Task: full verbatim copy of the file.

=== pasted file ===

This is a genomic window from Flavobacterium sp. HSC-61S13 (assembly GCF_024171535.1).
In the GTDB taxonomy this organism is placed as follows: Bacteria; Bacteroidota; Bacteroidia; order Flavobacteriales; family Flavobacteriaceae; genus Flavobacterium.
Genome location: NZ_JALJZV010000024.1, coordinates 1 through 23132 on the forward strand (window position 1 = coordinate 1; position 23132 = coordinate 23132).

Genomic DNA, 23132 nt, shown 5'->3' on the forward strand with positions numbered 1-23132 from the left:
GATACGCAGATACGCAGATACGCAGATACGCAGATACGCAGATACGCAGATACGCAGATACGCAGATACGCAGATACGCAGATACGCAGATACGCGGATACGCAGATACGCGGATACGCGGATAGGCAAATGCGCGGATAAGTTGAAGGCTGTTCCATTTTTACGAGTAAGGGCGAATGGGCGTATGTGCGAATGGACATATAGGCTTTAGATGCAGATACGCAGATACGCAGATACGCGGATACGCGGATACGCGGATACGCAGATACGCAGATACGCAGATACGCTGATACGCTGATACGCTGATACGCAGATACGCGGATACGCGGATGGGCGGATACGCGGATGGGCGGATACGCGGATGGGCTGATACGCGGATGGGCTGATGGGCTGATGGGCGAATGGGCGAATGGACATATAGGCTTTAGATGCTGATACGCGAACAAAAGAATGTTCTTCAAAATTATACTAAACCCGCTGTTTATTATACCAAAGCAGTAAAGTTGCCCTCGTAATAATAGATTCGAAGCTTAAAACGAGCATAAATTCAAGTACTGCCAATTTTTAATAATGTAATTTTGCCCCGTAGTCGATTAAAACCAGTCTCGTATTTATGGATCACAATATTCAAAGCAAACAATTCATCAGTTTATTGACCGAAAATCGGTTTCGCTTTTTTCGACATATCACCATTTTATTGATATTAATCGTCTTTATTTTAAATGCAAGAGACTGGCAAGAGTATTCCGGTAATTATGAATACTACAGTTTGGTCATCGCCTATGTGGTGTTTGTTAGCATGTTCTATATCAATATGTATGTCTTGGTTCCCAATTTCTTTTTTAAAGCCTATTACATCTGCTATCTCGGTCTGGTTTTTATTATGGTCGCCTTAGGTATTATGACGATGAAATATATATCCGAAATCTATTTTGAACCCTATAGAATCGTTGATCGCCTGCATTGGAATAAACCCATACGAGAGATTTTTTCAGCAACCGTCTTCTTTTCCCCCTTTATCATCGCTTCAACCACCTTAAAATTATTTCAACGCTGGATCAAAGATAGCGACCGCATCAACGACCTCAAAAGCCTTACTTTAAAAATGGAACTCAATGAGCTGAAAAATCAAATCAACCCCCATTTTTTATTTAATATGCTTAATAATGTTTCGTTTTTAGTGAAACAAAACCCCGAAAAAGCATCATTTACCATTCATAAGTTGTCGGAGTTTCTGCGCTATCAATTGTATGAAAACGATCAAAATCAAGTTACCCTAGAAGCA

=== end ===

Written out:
This is a genomic window from Flavobacterium sp. HSC-61S13 (assembly GCF_024171535.1).
In the GTDB taxonomy this organism is placed as follows: Bacteria; Bacteroidota; Bacteroidia; order Flavobacteriales; family Flavobacteriaceae; genus Flavobacterium.
Genome location: NZ_JALJZV010000024.1, coordinates 1 through 23132 on the forward strand (window position 1 = coordinate 1; position 23132 = coordinate 23132).

Genomic DNA, 23132 nt, shown 5'->3' on the forward strand with positions numbered 1-23132 from the left:
GATACGCAGATACGCAGATACGCAGATACGCAGATACGCAGATACGCAGATACGCAGATACGCAGATACGCAGATACGCAGATACGCAGATACGCGGATACGCAGATACGCGGATACGCGGATAGGCAAATGCGCGGATAAGTTGAAGGCTGTTCCATTTTTACGAGTAAGGGCGAATGGGCGTATGTGCGAATGGACATATAGGCTTTAGATGCAGATACGCAGATACGCAGATACGCGGATACGCGGATACGCGGATACGCAGATACGCAGATACGCAGATACGCTGATACGCTGATACGCTGATACGCAGATACGCGGATACGCGGATGGGCGGATACGCGGATGGGCGGATACGCGGATGGGCTGATACGCGGATGGGCTGATGGGCTGATGGGCGAATGGGCGAATGGACATATAGGCTTTAGATGCTGATACGCGAACAAAAGAATGTTCTTCAAAATTATACTAAACCCGCTGTTTATTATACCAAAGCAGTAAAGTTGCCCTCGTAATAATAGATTCGAAGCTTAAAACGAGCATAAATTCAAGTACTGCCAATTTTTAATAATGTAATTTTGCCCCGTAGTCGATTAAAACCAGTCTCGTATTTATGGATCACAATATTCAAAGCAAACAATTCATCAGTTTATTGACCGAAAATCGGTTTCGCTTTTTTCGACATATCACCATTTTATTGATATTAATCGTCTTTATTTTAAATGCAAGAGACTGGCAAGAGTATTCCGGTAATTATGAATACTACAGTTTGGTCATCGCCTATGTGGTGTTTGTTAGCATGTTCTATATCAATATGTATGTCTTGGTTCCCAATTTCTTTTTTAAAGCCTATTACATCTGCTATCTCGGTCTGGTTTTTATTATGGTCGCCTTAGGTATTATGACGATGAAATATATATCCGAAATCTATTTTGAACCCTATAGAATCGTTGATCGCCTGCATTGGAATAAACCCATACGAGAGATTTTTTCAGCAACCGTCTTCTTTTCCCCCTTTATCATCGCTTCAACCACCTTAAAATTATTTCAACGCTGGATCAAAGATAGCGACCGCATCAACGACCTCAAAAGCCTTACTTTAAAAATGGAACTCAATGAGCTGAAAAATCAAATCAACCCCCATTTTTTATTTAATATGCTTAATAATGTTTCGTTTTTAGTGAAACAAAACCCCGAAAAAGCATCATTTACCATTCATAAGTTGTCGGAGTTTCTGCGCTATCAATTGTATGAAAACGATCAAAATCAAGTTACCCTAGAAGCA